Moira Bertram: Queen of the Comics by Kevin Patrick

I went to another publisher

After KG Murray abandoned Australian comics in favour of cheaper overseas reprints, Moira, together with her sister Kathleen took the bold step of publishing their own comic book, an adventure series called Red Finnegan (4 issues/c.1949).

“My sister Kathleen [was my single biggest influence]. She was a very good scholar and very, very clever as well as beautiful. I said somebody will have to do all the lettering. ‘I daren’t’, she said, but she did. We always worked together and most of the lay-outs were prepared by her.”


Starring the oversized, muscular Australian Secret Service agent Red Finnegan, the series’ postwar Japanese setting rivaled American strips like Terry & the Pirates and Johnny Hazard for its cruel villains, lethal femme fatales and exotic landscapes.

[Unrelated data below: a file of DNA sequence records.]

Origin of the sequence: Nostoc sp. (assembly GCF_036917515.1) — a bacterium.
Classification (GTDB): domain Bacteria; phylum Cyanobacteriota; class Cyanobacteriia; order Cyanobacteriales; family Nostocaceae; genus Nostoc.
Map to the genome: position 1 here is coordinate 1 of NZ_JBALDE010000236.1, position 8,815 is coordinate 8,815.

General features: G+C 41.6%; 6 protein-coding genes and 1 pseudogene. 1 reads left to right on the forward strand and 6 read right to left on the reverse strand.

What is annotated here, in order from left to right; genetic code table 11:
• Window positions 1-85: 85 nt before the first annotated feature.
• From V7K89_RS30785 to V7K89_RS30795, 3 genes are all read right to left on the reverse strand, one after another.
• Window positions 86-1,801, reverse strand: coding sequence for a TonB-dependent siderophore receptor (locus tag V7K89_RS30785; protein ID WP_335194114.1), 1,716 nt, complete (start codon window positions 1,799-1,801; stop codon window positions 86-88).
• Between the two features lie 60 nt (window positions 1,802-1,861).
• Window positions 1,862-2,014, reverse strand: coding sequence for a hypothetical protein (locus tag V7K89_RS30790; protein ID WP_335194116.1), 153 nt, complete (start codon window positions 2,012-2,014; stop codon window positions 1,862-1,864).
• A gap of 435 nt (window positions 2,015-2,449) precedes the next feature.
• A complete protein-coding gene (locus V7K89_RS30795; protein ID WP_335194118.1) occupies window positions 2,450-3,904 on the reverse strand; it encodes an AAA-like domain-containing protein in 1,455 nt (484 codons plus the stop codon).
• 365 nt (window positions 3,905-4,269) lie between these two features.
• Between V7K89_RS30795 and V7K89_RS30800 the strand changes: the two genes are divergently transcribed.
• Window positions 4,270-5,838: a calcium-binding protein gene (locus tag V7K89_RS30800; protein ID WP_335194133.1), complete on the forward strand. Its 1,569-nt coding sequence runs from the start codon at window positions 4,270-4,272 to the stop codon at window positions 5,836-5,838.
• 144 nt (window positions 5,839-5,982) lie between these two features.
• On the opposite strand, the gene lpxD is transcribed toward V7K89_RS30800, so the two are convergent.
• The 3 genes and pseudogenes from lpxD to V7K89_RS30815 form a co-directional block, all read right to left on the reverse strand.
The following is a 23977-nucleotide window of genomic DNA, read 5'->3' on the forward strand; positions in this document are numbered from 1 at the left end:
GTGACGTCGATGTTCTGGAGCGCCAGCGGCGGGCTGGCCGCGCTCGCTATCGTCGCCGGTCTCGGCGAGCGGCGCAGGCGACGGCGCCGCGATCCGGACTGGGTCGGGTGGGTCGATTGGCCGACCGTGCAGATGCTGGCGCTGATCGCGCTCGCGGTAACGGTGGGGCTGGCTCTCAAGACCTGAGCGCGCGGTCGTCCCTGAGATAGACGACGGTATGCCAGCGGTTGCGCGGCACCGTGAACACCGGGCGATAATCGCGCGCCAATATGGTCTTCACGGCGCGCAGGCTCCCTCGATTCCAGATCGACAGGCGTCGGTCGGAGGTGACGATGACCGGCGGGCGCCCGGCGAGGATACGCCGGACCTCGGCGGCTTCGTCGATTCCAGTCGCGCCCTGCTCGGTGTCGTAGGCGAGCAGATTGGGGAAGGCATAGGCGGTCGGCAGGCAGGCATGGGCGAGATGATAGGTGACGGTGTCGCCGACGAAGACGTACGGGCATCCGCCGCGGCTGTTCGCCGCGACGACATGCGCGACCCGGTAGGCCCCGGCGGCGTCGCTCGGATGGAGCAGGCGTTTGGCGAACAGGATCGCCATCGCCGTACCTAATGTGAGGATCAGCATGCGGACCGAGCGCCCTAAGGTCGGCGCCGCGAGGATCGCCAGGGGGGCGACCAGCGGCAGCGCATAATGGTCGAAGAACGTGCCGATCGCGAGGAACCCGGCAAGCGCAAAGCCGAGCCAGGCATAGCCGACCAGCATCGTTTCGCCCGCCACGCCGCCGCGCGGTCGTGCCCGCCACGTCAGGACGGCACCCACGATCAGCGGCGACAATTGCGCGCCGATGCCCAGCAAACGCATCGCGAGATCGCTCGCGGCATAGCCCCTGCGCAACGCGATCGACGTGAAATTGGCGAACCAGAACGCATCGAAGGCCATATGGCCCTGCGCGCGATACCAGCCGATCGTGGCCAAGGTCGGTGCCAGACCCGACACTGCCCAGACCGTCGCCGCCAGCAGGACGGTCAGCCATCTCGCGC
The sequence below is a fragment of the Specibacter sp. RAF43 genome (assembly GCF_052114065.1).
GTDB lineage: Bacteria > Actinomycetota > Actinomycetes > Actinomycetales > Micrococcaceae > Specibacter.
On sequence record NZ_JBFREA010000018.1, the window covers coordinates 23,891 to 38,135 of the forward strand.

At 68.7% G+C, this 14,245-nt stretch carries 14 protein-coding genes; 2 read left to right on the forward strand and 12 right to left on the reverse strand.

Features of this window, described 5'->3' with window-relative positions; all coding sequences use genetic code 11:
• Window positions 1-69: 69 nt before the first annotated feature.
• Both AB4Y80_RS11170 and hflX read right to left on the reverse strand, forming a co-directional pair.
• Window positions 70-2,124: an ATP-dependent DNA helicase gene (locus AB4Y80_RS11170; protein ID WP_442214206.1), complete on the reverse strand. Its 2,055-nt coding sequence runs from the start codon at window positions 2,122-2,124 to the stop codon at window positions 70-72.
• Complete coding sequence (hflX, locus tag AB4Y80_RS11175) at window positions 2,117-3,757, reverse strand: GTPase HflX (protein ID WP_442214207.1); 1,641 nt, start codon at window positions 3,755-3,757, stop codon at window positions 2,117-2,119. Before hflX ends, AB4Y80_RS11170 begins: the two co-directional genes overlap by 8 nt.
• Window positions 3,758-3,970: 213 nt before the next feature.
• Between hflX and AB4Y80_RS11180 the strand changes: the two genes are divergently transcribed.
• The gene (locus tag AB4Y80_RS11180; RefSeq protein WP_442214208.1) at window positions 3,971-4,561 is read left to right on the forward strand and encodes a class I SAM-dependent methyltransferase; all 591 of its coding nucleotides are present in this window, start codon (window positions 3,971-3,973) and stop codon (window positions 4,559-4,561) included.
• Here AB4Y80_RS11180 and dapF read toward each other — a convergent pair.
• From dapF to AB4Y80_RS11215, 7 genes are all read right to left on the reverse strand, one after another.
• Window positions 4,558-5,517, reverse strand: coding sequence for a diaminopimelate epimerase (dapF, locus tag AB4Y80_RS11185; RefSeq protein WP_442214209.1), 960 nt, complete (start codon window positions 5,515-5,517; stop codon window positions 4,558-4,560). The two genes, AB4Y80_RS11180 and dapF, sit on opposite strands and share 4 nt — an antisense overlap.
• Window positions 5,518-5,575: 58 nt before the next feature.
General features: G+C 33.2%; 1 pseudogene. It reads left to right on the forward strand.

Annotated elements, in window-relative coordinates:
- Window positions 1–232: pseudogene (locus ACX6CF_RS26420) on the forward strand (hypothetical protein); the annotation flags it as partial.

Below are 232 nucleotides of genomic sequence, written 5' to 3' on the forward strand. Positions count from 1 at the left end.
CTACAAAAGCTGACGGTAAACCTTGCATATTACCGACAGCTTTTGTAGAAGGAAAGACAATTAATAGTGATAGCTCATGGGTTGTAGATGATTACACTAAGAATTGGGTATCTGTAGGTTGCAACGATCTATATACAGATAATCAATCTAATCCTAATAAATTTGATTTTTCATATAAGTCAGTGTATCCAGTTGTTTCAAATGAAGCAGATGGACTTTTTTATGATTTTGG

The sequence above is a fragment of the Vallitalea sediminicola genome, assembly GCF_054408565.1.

The Bertram sisters’ fascination with Asia no doubt stemmed from their father’s wool shipping business, which had offices around the world. The two sisters apparently visited Hong Kong some time in the 1940s, where they produced silk designs for Japanese companies!

“I went from one publisher to another with a short synopsis and a well-drawn page, black and white or coloured. They always accepted my work, never turned me away. Newspaper strips, too.


“When one publisher petered out, I went to another, always with success. ‘Who writes the stories?’ one said. I replied ‘I do.’ ‘Well,’ he said, ‘you’re not only a top-class illustrator, you’re a very fine storyteller.”


Asia was once again the setting for Moira Bertram’s next major comic book series, The Thrilling Adventures of Dan Eagle (5 issues/c.1954), published by The Invincible Press, Sydney. Like the Bertram sisters’ earlier ‘Captain Buck’ stories for the Climax Color Comic series, Dan Eagle dealt with the exploits of an aviator-adventurer and his crew. The comic’s unusual layout, with the title appearing in the top panel of each page, suggests it may have been originally conceived as a weekend newspaper strip.